Fact Sheet #3

Using Health Plan Customer Services to Learn Scope of Coverage

This fact sheet is intended to help Navigators answer specific questions that people with disabilities might ask about the role health plan customer services can play when purchasers are considering buying health insurance through the Marketplace.

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Q1. What are the primary purposes of health plan customer service?

A. Typically, health plan customer services can involve, as examples: checking a claim on behalf of a member, finding out whether a procedure, medication or service is covered and at what cost, and directing members to additional resources. Other services might involve registered nurses or other clinicians who provide advice and answer questions. In either case, interactions with members can take place by telephone, online and on mobile devices. Some health plans also operate retail storefronts where trained staff answers questions on the spot.

Q2. How do I get detailed information about the scope of coverage for services such as physical, occupational or speech therapy or for specific items of durable medical equipment (DME) from plans I am considering?

A. You can get information on the scope of coverage in two ways:

  1. All individual and group health plans participating in the Marketplace must use the same standard form, called “Summary of Benefits and Coverage (SBC).” The SBC is an easy-to-understand, plain language summary about a health plan’s benefits and coverage. Plans offered outside the Marketplace either through an employer or as individual coverage must also use the same standard form SBC.
  2. If the SBC does not provide the information you need, you will find a telephone number listed at the end of each SBC that you can call for additional information. These numbers are important because they connect you directly to plan representatives. (See also “Contacting Your Health Plan’s Customer Service Phone Number”).

You should reach a customer service representative who either will try to answer your questions or refer you to someone else who can. The representative might refer you to a sales representative since you are not a member of the plan and are seeking information about available coverage.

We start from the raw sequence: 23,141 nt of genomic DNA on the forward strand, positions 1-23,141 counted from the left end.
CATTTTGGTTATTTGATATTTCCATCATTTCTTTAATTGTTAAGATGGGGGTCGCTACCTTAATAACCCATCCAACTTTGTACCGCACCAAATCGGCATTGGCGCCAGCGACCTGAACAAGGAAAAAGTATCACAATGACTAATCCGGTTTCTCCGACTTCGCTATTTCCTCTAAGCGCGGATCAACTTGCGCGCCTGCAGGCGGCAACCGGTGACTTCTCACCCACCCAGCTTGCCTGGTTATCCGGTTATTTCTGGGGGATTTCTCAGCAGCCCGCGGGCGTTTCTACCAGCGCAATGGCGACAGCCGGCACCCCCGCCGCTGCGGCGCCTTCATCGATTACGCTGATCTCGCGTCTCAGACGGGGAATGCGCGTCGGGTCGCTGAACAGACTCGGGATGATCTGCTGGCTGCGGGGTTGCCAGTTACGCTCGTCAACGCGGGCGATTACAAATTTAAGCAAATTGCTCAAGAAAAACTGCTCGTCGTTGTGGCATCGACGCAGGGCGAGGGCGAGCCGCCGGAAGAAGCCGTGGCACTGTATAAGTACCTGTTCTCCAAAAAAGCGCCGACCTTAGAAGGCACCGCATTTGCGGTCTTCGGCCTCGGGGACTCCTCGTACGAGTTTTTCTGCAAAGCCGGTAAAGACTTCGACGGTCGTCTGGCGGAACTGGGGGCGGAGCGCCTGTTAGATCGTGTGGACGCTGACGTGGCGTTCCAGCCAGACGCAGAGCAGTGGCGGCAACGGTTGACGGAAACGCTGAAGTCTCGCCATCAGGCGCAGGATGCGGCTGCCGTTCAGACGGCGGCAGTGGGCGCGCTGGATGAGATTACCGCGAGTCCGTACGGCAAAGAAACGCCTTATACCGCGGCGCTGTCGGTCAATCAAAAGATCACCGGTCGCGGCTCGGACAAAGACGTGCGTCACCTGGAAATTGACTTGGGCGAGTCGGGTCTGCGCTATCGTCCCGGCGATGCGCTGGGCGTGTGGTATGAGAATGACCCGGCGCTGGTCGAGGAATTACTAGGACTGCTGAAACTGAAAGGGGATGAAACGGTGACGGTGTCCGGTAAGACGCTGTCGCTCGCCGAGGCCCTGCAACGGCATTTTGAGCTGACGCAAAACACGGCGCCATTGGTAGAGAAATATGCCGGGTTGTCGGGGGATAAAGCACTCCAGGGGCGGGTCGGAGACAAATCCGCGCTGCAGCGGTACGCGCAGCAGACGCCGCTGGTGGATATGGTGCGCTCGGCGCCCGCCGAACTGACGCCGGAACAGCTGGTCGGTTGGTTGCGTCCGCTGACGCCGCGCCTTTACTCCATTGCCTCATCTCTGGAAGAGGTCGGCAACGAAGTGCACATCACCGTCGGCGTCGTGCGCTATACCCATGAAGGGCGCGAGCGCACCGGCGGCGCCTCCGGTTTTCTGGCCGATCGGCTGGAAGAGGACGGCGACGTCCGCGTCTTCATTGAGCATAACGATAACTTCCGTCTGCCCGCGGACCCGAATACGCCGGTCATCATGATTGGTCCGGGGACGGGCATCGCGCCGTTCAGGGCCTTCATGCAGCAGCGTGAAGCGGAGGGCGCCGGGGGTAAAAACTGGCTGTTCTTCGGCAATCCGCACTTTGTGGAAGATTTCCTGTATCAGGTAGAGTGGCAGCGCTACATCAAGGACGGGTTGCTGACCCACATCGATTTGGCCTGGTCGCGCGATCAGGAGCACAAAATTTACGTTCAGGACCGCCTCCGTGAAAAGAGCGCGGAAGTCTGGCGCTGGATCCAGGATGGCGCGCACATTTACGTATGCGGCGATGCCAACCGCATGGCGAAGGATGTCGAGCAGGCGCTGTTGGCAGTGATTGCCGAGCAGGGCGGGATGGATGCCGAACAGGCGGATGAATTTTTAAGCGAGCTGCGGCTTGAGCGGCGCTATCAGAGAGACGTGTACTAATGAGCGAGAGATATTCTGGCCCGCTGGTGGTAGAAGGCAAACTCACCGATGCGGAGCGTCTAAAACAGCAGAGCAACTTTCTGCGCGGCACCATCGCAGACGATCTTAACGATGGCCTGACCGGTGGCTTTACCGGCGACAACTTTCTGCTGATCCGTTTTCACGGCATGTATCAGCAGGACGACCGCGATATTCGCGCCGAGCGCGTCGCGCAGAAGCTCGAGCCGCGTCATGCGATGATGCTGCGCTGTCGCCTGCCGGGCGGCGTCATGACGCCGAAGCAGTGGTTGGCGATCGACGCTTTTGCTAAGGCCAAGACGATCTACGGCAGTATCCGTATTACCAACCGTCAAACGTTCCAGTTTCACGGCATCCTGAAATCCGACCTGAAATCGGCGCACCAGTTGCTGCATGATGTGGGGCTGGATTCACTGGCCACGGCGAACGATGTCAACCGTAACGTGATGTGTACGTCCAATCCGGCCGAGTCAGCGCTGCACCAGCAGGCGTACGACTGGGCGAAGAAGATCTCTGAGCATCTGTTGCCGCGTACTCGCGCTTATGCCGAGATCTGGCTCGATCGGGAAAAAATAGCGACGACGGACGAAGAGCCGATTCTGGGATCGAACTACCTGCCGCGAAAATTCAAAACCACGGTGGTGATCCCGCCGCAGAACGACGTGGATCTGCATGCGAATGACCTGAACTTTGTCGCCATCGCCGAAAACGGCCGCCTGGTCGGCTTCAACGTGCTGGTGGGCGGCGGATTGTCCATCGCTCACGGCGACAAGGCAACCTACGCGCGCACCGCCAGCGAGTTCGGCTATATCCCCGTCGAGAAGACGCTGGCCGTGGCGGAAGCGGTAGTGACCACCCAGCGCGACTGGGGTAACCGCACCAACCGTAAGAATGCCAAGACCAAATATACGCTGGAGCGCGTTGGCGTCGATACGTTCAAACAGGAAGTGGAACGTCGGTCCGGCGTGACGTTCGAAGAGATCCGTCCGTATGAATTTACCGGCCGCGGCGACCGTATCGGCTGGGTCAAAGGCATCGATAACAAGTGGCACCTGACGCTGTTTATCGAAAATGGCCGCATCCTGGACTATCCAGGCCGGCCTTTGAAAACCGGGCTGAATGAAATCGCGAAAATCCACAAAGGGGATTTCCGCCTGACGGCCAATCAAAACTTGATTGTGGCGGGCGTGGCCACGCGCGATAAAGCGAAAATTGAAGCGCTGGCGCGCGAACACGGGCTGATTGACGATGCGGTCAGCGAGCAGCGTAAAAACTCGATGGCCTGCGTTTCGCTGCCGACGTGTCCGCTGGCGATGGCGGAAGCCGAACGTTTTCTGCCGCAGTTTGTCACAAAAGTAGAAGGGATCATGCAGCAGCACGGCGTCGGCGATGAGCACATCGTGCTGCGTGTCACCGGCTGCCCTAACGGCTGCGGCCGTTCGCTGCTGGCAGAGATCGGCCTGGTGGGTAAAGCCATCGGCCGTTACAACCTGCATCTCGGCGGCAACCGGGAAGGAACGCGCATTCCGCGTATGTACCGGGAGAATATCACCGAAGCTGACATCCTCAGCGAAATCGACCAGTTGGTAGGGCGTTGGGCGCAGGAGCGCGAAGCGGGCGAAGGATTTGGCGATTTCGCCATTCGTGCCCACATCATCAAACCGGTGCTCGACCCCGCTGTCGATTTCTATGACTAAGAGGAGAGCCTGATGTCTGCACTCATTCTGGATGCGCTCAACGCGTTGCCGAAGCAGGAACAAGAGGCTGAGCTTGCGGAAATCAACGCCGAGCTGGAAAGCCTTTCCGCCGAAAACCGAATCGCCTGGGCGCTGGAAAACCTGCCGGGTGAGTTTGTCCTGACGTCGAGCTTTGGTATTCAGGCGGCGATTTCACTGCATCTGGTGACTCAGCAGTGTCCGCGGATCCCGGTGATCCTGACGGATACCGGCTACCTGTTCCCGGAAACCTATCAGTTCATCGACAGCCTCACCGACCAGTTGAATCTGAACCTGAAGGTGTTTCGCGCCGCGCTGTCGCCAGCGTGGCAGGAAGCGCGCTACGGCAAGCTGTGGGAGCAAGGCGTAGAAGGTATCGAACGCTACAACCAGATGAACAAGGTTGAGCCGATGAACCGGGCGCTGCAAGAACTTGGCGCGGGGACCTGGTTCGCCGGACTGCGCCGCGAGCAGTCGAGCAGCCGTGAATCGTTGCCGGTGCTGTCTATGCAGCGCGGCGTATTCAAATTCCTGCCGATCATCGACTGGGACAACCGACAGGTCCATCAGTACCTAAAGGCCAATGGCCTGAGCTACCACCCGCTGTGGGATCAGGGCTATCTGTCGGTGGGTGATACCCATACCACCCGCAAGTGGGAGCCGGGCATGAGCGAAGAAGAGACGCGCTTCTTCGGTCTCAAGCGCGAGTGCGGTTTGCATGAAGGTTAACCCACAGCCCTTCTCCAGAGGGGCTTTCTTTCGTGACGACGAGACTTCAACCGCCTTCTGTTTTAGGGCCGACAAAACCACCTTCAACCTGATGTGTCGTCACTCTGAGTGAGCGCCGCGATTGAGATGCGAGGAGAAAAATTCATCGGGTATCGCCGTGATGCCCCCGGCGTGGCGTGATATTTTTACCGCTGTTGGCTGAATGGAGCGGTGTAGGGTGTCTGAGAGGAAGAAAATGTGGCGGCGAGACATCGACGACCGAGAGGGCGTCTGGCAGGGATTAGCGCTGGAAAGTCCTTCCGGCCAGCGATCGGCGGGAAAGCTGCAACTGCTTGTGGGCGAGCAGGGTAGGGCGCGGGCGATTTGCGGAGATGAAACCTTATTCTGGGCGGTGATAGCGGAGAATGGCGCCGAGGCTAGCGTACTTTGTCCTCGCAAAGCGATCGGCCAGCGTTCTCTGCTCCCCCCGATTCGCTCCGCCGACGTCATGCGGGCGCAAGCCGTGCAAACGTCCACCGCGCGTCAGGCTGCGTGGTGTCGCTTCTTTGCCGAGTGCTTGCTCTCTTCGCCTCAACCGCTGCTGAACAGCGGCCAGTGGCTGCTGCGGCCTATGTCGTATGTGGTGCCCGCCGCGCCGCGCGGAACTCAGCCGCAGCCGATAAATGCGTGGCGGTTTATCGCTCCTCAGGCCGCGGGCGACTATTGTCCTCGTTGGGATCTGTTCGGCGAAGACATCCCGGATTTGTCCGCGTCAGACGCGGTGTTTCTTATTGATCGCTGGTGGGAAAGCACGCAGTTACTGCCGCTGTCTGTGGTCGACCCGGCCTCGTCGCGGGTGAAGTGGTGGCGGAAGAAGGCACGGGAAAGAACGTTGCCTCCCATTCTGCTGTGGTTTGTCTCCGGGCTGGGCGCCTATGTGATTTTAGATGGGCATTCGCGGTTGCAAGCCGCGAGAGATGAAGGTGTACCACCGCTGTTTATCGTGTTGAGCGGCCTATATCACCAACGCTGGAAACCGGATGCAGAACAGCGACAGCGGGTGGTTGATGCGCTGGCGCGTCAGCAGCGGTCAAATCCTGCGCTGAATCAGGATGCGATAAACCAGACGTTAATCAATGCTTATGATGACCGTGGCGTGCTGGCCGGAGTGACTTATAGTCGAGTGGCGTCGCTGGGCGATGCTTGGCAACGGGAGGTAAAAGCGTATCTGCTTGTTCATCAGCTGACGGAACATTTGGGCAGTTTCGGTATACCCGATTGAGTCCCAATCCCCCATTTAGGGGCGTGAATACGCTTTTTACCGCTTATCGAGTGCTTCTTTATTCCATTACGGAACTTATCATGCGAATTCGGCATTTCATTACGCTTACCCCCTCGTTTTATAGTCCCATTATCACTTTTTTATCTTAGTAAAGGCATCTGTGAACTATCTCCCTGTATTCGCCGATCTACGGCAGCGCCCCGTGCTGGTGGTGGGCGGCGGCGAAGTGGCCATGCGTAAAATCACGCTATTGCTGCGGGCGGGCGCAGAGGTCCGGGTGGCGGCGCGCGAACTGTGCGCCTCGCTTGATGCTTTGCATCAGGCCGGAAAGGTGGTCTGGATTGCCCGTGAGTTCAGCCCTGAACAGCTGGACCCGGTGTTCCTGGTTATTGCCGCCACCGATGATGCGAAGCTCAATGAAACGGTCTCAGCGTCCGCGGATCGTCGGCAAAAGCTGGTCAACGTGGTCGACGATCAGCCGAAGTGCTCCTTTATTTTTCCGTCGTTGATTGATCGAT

Q3. What should I do if neither the plan representative nor sales agent can provide the specific information about covered benefits that I need?

A. Some of the information you need might be available through the Evidence of Coverage document (EOC), which describes in detail the health care benefits covered by the health plan. You can request the EOC document from the plan before enrolling, but sometimes it can be difficult to get before you actually join the plan. Some states have laws that require the EOC document to be made available upon request, but this will vary depending on the state. If you can’t get the EOC through the plan, you should consider contacting your state’s department of insurance to determine if your state allows you to obtain the EOC before you enroll in a plan. If your state requires plans to make the EOC available, then you should formerly request it from the plans you are considering.

In some cases, however, even the EOC document will not provide the detailed information you require. For example, it might list general categories of covered DME such as blood glucose monitors and insulin pumps, but information might not be available about whether or not the specific item that you need is covered. The EOC also might refer you back to member services for inquiries about specific items or services.

Q4. What should I do if a plan representative tells me that I must join the plan in order to have access to the specific and detailed information I need about covered benefits provided either in the EOC or by member services?

A. Some health plans will only provide information about specific benefits after you have entered into a coverage contract with that company. If your state does not require that plans make the EOC available on request, and you think the policy is a very strong contender for you based on what you have learned about it so far, then you should consider purchasing the plan. Once you have enrolled, you can contact your plan’s customer services phone number for detailed information about coverage.